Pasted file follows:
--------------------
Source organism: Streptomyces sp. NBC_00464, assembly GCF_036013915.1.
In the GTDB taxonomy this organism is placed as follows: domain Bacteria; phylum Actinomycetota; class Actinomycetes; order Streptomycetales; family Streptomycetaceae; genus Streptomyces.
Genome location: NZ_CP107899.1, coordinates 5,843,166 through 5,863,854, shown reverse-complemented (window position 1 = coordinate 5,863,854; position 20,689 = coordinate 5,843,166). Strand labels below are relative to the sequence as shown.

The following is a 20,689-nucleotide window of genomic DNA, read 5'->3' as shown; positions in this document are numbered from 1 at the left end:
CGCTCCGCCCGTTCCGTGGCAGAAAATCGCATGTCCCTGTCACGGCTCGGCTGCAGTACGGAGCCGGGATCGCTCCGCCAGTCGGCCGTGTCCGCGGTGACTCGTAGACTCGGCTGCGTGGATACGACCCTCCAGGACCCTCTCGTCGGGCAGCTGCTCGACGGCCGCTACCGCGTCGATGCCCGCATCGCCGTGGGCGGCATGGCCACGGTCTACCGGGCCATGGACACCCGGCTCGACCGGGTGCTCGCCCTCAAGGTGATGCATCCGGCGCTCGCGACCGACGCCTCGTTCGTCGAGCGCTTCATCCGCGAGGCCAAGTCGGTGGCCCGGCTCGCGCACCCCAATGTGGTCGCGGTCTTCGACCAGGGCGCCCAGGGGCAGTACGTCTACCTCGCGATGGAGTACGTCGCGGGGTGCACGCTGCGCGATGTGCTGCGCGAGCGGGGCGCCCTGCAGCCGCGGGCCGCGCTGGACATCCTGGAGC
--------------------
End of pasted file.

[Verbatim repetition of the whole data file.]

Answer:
Source organism: Streptomyces sp. NBC_00464, assembly GCF_036013915.1.
In the GTDB taxonomy this organism is placed as follows: domain Bacteria; phylum Actinomycetota; class Actinomycetes; order Streptomycetales; family Streptomycetaceae; genus Streptomyces.
Genome location: NZ_CP107899.1, coordinates 5,843,166 through 5,863,854, shown reverse-complemented (window position 1 = coordinate 5,863,854; position 20,689 = coordinate 5,843,166). Strand labels below are relative to the sequence as shown.

The following is a 20,689-nucleotide window of genomic DNA, read 5'->3' as shown; positions in this document are numbered from 1 at the left end:
CGCTCCGCCCGTTCCGTGGCAGAAAATCGCATGTCCCTGTCACGGCTCGGCTGCAGTACGGAGCCGGGATCGCTCCGCCAGTCGGCCGTGTCCGCGGTGACTCGTAGACTCGGCTGCGTGGATACGACCCTCCAGGACCCTCTCGTCGGGCAGCTGCTCGACGGCCGCTACCGCGTCGATGCCCGCATCGCCGTGGGCGGCATGGCCACGGTCTACCGGGCCATGGACACCCGGCTCGACCGGGTGCTCGCCCTCAAGGTGATGCATCCGGCGCTCGCGACCGACGCCTCGTTCGTCGAGCGCTTCATCCGCGAGGCCAAGTCGGTGGCCCGGCTCGCGCACCCCAATGTGGTCGCGGTCTTCGACCAGGGCGCCCAGGGGCAGTACGTCTACCTCGCGATGGAGTACGTCGCGGGGTGCACGCTGCGCGATGTGCTGCGCGAGCGGGGCGCCCTGCAGCCGCGGGCCGCGCTGGACATCCTGGAGC